From William Duane
Phila Oct. 29th 1810
I have just received the returned parcel of Manuscript my motive for sending you the translation in the first instance was that you might judge and if you had leisure correct to your mind—my intention is to send you on the Manuscript as1 fast as translated and I can transcribe it; I am not perfectly2 satisfied myself with the manner of the translation; it is very difficult unless to a person equally conversant in both languages; there are some passages very difficult—I fear that on this account it will be to you more troublesome than I could wish it to be; the translation is generally too dry and frigid for the original; and the Whys & Wherefores and moreovers are too frequent for the English idiom. The work the more I peruse the more I am gratified and impressed with its importance, and feel a solicitude to see it before the public. The journeymenprinters having what they call struck for wages, I have no book printing now going on, nor can I have until they return, or I teach boys the lighter parts of the printing art; I mention this in order to shew that it is not through affectation or false delicacy I mention, that should it be suitable to you to pass over the whole, that I shall continue to send it as fast as I can transcribe it
I sent you along with the packet David Williams lectures on Montesquieu, they are not equal to the ideas and lucid illustrations, nor to the genius that marks the Review of Montesquieu; but they were bold in England; I have a duplicate of it, and intend the copy sent as a small mark of my wish to contribute even in the slightest degree to your rational gratification I have a copy of his pamphlet on liberty also, which tho’ good in its day, and very good in a few pages is not worth troubling you with.
We have a number of persons lately arrived from different parts of the British dominions here, whose accounts exhibit pictures not merely deplorable but horrible—the crisis of that Government is certainly at hand—and it must be for the benefit of mankind
Some of the Russian under agents here appear in discourse very remarkably attached to GB. and her policy. I refer to one particularly, that is Mr Politika, a young man, who really imagines he knows every thing in & about this country as well as if he had spent his life here. I only mention this fact, because from a correspondence you were once so good as to mention, I infer it may be kept up, and it may not be amiss to understand from a sure source the dispositions of agents. The conduct of Dashkoff appears uncommonly discreet & sensible—I know them both. Politika’s temper I discovered in a conversation on Walsh’s pamphlet which requires to be answered.
RC (DLC); at foot of text: “Thos. Jefferson Monticello”; endorsed by TJ. Recorded in SJL as received 4 Nov. 1810.
David Williams’s pamphlet on liberty may have been his Letters on Political Liberty Addressed to a Member of the English House of Commons (London, 1782). Petr Ivanovich Poletika served as counselor of the russian legation at Washington, 1809–11, returning to America for three years in 1819. He later published a book about this country, A Sketch of the Internal Condition of the United States of America, and of their Political Relations with Europe (Baltimore, 1826) (Bashkina, United States and Russia description begins Nina N. Bashkina and others, eds., The United States and Russia: The Beginning of Relations, 1765–1815, 1980 description ends , 1137). Robert Walsh, A Letter on the Genius and Dispositions of the French Government, including a View of the Taxation of the French Empire (Baltimore, 1810), was the pro-English work needing to be answered.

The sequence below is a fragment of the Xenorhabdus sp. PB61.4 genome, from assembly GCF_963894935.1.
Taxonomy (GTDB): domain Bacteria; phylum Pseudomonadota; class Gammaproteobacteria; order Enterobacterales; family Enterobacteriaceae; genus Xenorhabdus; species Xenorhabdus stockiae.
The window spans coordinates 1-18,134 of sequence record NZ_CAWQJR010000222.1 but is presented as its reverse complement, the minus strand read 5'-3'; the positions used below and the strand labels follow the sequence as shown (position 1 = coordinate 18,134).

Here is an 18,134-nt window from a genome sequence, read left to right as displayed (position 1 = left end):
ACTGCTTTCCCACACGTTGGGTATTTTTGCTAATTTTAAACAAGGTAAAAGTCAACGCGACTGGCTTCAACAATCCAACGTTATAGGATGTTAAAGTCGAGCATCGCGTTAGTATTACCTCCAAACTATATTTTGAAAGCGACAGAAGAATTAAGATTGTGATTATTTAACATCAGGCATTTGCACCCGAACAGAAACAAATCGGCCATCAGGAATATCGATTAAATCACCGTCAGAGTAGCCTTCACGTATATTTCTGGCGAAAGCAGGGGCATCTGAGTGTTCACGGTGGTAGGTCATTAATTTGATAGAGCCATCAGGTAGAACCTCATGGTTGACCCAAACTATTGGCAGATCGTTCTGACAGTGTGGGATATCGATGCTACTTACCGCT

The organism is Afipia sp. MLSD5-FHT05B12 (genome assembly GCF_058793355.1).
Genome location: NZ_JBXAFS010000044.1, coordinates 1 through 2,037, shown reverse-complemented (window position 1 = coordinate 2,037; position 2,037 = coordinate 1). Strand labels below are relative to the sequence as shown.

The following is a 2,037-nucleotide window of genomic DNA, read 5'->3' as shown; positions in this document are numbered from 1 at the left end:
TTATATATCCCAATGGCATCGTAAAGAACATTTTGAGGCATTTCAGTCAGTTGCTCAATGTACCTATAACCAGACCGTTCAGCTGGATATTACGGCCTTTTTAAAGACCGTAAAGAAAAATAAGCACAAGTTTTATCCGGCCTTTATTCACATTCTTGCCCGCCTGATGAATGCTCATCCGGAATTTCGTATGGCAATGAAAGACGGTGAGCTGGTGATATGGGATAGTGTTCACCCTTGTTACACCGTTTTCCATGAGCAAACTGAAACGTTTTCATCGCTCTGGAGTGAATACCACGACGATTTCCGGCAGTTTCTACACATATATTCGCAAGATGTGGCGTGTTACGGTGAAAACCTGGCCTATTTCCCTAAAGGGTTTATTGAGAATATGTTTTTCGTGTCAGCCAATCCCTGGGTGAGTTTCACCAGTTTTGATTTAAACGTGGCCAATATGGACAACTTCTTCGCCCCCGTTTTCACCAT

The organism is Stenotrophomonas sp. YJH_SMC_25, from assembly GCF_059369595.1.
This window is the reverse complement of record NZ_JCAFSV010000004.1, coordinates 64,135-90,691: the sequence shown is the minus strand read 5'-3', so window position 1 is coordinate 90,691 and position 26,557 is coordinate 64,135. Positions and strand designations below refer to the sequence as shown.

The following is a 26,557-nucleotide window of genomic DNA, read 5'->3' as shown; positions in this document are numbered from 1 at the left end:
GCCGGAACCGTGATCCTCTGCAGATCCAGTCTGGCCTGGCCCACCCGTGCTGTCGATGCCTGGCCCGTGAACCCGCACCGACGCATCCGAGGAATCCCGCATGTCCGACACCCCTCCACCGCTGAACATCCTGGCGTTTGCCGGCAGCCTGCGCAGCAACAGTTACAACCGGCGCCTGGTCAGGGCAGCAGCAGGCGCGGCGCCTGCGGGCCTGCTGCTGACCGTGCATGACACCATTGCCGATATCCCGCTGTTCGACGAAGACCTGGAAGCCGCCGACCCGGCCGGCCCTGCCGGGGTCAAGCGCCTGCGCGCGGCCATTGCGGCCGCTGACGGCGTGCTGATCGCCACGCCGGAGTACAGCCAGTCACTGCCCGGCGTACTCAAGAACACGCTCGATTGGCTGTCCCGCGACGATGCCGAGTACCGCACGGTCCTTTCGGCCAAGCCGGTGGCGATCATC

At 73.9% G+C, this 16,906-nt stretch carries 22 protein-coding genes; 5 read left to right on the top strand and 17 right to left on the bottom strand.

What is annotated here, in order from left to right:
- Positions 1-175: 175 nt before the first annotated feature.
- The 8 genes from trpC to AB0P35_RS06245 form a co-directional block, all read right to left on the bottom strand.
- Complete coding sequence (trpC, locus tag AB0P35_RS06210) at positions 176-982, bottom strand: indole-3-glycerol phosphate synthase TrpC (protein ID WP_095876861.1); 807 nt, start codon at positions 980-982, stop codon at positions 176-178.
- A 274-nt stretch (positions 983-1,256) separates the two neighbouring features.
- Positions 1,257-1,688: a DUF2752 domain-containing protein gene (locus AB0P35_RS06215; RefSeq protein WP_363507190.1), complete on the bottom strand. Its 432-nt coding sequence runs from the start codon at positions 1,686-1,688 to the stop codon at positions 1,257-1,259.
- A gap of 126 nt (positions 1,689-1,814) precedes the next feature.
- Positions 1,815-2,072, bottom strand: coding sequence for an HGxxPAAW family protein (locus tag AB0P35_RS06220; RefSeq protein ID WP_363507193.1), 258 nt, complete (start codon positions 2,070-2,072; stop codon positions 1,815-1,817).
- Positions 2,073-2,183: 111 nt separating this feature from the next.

1. Manuscript: “as as.”
2. Manuscript: “perfetly.”
- A Letter on the Genius and Dispositions of the French Government (Walsh) search
- A Sketch of the Internal Condition of the United States of America (Poletika) search
- Commentary and Review of Montesquieu’s Spirit of Laws (Destutt de Tracy); preparation of search
- Daschkoff, André; Russian consul general to U.S. search
- Destutt de Tracy, Antoine Louis Claude; Commentary and Review of Montesquieu’s Spirit of Laws search
- Duane, William; and Destutt de Tracy’s works search
- Duane, William; letters from search
- French language; TJ translates works from search
- Lectures on Political Principles (Williams) search
- Letters on Political Liberty (Williams) search
- Philadelphia; printers in search
- Poletika, Petr Ivanovich; A Sketch of the Internal Condition of the United States of America search
- Poletika, Petr Ivanovich; counselor of Russian legation search
- Russia; and Great Britain search
- Walsh, Robert; A Letter on the Genius and Dispositions of the French Government search
- Williams, David (1738–1816); Lectures on Political Principles search
- Williams, David (1738–1816); Letters on Political Liberty search